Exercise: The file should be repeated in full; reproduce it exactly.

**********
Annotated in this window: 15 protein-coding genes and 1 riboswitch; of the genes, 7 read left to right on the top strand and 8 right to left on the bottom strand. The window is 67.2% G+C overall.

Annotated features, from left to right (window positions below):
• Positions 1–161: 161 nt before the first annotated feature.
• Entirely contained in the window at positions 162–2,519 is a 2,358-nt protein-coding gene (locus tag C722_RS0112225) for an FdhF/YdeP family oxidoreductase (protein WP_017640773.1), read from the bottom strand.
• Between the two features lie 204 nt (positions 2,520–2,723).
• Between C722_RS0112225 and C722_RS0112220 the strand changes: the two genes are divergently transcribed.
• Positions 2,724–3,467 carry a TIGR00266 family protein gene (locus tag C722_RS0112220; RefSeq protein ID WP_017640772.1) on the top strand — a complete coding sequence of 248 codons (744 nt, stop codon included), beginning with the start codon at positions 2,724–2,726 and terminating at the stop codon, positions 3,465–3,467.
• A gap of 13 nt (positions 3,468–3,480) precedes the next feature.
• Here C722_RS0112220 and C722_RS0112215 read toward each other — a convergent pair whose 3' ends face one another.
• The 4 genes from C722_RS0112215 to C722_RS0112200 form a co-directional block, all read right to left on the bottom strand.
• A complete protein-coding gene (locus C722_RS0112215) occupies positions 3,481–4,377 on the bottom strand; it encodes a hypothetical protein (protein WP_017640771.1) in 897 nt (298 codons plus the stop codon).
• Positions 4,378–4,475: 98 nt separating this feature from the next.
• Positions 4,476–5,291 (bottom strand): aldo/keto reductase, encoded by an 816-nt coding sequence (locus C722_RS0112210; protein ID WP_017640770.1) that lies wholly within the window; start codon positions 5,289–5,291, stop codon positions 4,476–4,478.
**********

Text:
Annotated in this window: 15 protein-coding genes and 1 riboswitch; of the genes, 7 read left to right on the top strand and 8 right to left on the bottom strand. The window is 67.2% G+C overall.

Annotated features, from left to right (window positions below):
• Positions 1–161: 161 nt before the first annotated feature.
• Entirely contained in the window at positions 162–2,519 is a 2,358-nt protein-coding gene (locus tag C722_RS0112225) for an FdhF/YdeP family oxidoreductase (protein WP_017640773.1), read from the bottom strand.
• Between the two features lie 204 nt (positions 2,520–2,723).
• Between C722_RS0112225 and C722_RS0112220 the strand changes: the two genes are divergently transcribed.
• Positions 2,724–3,467 carry a TIGR00266 family protein gene (locus tag C722_RS0112220; RefSeq protein ID WP_017640772.1) on the top strand — a complete coding sequence of 248 codons (744 nt, stop codon included), beginning with the start codon at positions 2,724–2,726 and terminating at the stop codon, positions 3,465–3,467.
• A gap of 13 nt (positions 3,468–3,480) precedes the next feature.
• Here C722_RS0112220 and C722_RS0112215 read toward each other — a convergent pair whose 3' ends face one another.
• The 4 genes from C722_RS0112215 to C722_RS0112200 form a co-directional block, all read right to left on the bottom strand.
• A complete protein-coding gene (locus C722_RS0112215) occupies positions 3,481–4,377 on the bottom strand; it encodes a hypothetical protein (protein WP_017640771.1) in 897 nt (298 codons plus the stop codon).
• Positions 4,378–4,475: 98 nt separating this feature from the next.
• Positions 4,476–5,291 (bottom strand): aldo/keto reductase, encoded by an 816-nt coding sequence (locus C722_RS0112210; protein ID WP_017640770.1) that lies wholly within the window; start codon positions 5,289–5,291, stop codon positions 4,476–4,478.